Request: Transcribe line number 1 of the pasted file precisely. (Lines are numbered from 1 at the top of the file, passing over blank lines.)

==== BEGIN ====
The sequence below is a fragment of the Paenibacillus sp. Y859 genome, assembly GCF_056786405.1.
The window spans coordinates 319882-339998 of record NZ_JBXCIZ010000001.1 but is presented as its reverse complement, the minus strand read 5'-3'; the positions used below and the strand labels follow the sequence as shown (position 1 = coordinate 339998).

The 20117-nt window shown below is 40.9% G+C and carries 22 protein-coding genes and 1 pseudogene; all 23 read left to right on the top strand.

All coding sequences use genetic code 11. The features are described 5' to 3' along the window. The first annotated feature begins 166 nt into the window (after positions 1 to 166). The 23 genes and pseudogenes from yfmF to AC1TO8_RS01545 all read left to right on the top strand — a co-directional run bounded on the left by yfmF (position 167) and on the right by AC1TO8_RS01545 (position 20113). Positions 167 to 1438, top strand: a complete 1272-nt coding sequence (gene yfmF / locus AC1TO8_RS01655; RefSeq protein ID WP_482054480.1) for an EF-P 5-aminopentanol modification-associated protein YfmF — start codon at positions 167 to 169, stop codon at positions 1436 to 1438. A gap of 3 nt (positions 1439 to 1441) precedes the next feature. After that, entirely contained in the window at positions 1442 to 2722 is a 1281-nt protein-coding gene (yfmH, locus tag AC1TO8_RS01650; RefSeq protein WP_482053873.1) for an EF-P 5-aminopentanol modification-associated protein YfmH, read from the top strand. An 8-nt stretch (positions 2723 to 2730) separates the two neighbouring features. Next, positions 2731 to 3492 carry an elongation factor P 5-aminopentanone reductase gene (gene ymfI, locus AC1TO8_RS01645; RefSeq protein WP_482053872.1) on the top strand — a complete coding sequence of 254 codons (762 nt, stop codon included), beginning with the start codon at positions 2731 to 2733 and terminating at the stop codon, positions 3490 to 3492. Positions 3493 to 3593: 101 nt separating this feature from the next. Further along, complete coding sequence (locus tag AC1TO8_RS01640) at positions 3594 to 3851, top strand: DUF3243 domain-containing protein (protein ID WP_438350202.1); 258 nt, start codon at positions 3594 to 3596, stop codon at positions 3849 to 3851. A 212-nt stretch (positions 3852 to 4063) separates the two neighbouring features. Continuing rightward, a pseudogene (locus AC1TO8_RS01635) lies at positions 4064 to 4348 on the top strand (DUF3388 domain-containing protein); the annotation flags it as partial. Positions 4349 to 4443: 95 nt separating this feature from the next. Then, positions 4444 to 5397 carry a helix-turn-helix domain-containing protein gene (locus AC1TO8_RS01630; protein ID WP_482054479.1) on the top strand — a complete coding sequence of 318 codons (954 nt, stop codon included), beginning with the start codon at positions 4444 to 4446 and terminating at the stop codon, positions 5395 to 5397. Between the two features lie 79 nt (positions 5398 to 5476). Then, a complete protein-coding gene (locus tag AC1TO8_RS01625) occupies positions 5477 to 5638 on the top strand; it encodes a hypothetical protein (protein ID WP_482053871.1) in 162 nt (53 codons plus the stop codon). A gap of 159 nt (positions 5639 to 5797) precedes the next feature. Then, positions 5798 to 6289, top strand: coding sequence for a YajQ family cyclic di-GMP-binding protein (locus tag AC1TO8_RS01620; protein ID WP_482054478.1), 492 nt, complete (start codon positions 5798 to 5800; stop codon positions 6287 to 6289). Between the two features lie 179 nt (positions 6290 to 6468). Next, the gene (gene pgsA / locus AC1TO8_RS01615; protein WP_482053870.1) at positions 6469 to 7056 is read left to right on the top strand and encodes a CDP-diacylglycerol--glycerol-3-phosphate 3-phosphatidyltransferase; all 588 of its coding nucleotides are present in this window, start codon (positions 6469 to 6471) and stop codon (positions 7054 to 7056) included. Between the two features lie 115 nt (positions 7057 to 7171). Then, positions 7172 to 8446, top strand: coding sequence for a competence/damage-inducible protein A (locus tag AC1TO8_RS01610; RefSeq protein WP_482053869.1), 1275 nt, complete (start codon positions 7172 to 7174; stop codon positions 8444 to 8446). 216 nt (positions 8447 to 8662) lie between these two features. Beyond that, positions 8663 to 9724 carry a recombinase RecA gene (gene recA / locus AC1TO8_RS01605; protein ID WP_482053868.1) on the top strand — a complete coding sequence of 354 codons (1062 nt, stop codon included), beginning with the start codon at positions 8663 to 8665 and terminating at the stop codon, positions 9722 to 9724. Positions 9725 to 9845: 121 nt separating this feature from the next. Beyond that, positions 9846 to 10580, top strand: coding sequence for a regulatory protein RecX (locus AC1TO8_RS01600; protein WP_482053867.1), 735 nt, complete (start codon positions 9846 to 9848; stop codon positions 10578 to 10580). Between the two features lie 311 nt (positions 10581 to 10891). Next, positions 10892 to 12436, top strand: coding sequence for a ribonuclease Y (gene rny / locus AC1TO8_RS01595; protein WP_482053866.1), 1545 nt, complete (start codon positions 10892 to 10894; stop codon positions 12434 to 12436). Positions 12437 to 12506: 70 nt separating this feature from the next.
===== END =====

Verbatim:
The sequence below is a fragment of the Paenibacillus sp. Y859 genome, assembly GCF_056786405.1.